By Roula Khalaf
April 11 2011
After declaring the regime of Muammer Gaddafi illegitimate and paving the way for a tough Arab League position against Tripoli, the Gulf Co-operation Council is taking on another Arab leader: Yemen’s Ali Abdullah Saleh.
Treading more gently than it did when it bluntly called for change in Libya, the GCC has stepped into the Yemen fray with a plan for a smooth transition and a more respectable way out for Mr Saleh.
A statement on Sunday by GCC foreign ministers was appropriately ambiguous, in that it called for an end to the Saleh era without an explicit demand that the ruler of 32 years step down. Instead, the president of the Arab world’s most impoverished nation and one of the most volatile of states was told to hand power to his vice-president while the opposition leads a new government that would prepare a constitution and elections.
As they have watched their region be swept by unprecedented turmoil, with some regimes toppling and others on the brink, the Gulf states have been trying to create a shield around themselves. They have backed each other – politically, financially and even militarily – when one of their own has been hit by popular protests, such as in Bahrain and Oman. And they have sought to protect themselves from the ripple effects of revolts beyond their borders.
Siding firmly against Colonel Gaddafi was a relatively easy task. The mercurial Libyan leader has few friends in the region and his downfall would be cheered as loudly by the ruling establishments as by the masses.
Giving up on Mr Saleh in a country much closer to home, however, is trickier. But it is a necessary sacrifice to put a lid on an uprising that could not only inspire other Gulf societies but also provoke a security headache for regional governments.
Not surprisingly, both sides in the Yemen standoff were sounding a confused note on Monday. Some in the opposition welcomed the GCC plan, while a spokesman for opposition parties rejected it; state media fumed against it while Mr Saleh sent a more conciliatory message. As Gregory Johnsen, an expert on Yemen at Princeton University, says: “Many people are both rejecting and accepting the plan.”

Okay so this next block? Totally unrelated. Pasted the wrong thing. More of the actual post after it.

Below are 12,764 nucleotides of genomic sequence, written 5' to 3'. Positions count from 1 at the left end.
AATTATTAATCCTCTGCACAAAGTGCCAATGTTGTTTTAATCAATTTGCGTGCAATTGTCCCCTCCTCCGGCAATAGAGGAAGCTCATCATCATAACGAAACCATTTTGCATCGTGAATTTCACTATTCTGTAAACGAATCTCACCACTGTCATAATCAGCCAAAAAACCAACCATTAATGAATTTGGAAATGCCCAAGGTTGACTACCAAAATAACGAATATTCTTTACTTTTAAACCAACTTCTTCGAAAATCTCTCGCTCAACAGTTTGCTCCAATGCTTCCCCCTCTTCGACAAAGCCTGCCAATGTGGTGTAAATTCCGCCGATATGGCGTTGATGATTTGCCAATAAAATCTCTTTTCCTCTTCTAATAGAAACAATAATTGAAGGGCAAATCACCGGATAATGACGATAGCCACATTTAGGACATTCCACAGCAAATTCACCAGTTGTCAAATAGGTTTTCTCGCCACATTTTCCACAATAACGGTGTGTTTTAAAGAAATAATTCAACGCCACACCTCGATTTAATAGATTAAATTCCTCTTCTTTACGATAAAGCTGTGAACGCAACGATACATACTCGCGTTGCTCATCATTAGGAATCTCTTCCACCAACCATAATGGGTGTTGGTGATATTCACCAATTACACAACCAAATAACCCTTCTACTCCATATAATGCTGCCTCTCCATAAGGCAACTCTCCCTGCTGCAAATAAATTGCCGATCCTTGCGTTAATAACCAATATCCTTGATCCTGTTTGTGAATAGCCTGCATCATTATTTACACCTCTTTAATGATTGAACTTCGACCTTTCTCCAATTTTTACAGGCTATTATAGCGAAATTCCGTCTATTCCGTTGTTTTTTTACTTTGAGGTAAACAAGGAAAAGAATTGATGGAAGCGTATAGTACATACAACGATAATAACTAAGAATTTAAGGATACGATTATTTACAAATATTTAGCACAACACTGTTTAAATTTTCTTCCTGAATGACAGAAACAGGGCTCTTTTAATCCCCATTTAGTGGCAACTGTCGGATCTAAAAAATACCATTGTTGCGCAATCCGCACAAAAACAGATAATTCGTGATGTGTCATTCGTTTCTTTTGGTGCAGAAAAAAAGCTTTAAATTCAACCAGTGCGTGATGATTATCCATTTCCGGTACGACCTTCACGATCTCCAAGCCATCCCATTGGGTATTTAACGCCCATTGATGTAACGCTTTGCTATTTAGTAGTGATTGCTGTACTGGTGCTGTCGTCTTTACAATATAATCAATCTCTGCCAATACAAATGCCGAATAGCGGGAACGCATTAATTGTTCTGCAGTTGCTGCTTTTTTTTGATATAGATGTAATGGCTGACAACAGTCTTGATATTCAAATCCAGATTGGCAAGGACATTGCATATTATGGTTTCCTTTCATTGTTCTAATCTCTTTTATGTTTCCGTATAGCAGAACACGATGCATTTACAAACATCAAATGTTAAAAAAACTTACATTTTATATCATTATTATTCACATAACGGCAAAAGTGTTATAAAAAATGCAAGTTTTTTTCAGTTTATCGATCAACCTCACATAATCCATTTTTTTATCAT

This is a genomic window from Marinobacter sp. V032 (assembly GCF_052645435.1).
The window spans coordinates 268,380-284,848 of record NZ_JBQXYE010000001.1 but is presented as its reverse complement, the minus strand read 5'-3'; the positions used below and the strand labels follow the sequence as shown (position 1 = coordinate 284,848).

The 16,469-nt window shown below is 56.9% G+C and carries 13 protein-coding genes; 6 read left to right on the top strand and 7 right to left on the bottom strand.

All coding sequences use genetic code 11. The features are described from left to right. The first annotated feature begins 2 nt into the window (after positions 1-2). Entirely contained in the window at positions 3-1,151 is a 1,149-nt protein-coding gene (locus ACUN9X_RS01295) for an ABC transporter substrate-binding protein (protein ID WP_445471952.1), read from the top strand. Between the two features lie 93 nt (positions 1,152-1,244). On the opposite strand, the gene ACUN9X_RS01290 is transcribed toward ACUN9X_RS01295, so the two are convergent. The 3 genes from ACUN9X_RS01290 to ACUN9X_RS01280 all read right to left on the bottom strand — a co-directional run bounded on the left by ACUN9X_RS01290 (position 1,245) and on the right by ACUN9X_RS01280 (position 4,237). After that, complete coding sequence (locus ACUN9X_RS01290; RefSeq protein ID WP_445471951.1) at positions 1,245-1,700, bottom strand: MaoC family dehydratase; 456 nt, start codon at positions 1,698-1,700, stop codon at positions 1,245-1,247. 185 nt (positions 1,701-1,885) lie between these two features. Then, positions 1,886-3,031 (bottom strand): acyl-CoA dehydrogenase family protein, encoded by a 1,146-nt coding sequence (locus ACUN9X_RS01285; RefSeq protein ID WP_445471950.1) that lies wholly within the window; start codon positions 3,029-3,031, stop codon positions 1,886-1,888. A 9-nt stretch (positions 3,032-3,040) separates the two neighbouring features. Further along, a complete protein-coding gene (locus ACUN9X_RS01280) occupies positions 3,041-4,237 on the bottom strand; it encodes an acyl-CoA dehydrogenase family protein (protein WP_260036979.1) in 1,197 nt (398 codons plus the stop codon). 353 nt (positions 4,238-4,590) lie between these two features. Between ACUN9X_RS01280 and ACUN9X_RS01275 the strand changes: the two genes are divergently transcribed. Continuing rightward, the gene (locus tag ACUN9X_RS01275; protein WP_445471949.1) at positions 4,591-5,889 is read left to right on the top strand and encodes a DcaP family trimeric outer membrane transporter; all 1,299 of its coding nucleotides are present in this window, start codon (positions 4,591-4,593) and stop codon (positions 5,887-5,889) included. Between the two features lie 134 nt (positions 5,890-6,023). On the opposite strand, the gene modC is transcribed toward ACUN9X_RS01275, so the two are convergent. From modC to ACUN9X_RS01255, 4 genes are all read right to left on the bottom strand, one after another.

True, Mr Saleh, a long-time master at manipulating political and social forces to maintain his power, is now a lonely man, spurned by a large section of the population, deserted by leading military and tribal allies, and most recently abandoned by regional and international powers.
The loss of support from Saudi Arabia, a heavyweight in the GCC, a powerbroker in Yemen and a leading financial backer of his government, was a particularly painful blow and it was quickly followed by a shift in the US position. Long reluctant to turn against a president that it had bet on in the fight against al-Qaeda – the Yemeni branch of the terrorist network is seen by the US as its most active – Washington has now backed the GCC initiative.
Yet no one doubts that Mr Saleh will try to prolong his stay. He still exerts significant military authority through his control of powerful security forces. It is a card he has been using to ensure an eventual exit on his own terms.
The risk of increased violence and lawlessness in a country where government authority has always been weak is what troubled outsiders most and has driven the regional push for a smooth and early transition. But with both sides in the Yemeni standoff still needing more convincing to sign up to the neighbours’ initiative, the country could be in for even more turbulent days ahead.
“One thing is clear: the longer this goes on, the worse it will be for Yemen, for the international community and for the security threat out of the country,” says Mr Johnsen.
Source: The Financial Times